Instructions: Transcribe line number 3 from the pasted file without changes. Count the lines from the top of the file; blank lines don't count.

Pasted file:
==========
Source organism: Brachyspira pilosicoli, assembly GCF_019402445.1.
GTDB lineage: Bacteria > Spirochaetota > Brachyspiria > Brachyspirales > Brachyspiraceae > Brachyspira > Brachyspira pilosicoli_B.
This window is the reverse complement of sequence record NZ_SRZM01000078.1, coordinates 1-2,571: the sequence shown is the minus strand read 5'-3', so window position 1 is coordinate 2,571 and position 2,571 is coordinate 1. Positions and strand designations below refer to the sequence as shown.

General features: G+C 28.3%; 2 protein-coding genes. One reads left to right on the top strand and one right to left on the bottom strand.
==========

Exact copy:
This window is the reverse complement of sequence record NZ_SRZM01000078.1, coordinates 1-2,571: the sequence shown is the minus strand read 5'-3', so window position 1 is coordinate 2,571 and position 2,571 is coordinate 1. Positions and strand designations below refer to the sequence as shown.